During recent decades, various downscaling methods of satellite soil moisture (SM) products, which incorporate geophysical variables such as land surface temperature and vegetation, have been studied for improving their spatial resolution. Most of these studies have used least squares regression models built from those variables and have demonstrated partial improvement in the downscaled SM. This study introduces a new downscaling method based on support vector regression (SVR) that includes the geophysical variables with locational weighting. Regarding the in situ SM, the SVR downscaling method exhibited a smaller root mean square error, from 0.09 to 0.07 m3·m−3, and a larger average correlation coefficient increased, from 0.62 to 0.68, compared to the conventional method. In addition, the SM downscaled using the SVR method had a greater statistical resemblance to that of the original advanced scatterometer SM. A residual magnitude analysis for each model with two independent variables was performed, which indicated that only the residuals from the SVR model were not well correlated, suggesting a more effective performance than regression models with a significant contribution of independent variables to residual magnitude. The spatial variations of the downscaled SM products were affected by the seasonal patterns in temperature-vegetation relationships, and the SVR downscaling method showed more consistent performance in terms of seasonal effect. Based on these results, the suggested SVR downscaling method is an effective approach to improve the spatial resolution of satellite SM measurements.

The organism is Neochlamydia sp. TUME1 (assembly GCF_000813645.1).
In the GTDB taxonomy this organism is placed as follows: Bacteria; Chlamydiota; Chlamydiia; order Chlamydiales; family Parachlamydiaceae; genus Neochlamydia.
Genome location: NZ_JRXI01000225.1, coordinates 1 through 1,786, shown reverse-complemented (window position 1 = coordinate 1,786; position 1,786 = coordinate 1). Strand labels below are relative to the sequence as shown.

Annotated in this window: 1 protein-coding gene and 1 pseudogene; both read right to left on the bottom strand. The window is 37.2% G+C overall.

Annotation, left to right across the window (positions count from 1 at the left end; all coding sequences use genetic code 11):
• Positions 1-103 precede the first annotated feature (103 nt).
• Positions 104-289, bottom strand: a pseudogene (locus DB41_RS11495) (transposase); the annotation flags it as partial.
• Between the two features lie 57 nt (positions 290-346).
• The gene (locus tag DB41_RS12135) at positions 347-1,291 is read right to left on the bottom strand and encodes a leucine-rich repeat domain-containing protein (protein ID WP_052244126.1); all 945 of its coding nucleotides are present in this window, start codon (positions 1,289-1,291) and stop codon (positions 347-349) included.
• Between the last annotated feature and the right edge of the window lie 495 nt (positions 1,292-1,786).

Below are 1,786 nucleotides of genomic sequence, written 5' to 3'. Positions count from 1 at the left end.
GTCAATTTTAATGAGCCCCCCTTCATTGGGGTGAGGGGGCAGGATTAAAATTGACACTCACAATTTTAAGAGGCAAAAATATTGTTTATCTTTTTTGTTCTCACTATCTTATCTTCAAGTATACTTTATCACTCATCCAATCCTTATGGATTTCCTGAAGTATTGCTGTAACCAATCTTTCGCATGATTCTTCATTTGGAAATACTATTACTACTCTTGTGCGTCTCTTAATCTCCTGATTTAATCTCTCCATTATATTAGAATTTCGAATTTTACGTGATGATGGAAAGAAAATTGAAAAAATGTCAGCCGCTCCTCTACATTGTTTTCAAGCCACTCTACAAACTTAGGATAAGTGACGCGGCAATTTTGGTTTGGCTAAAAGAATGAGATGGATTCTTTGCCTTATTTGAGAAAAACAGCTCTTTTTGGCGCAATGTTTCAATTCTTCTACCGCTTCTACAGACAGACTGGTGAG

1. Introduction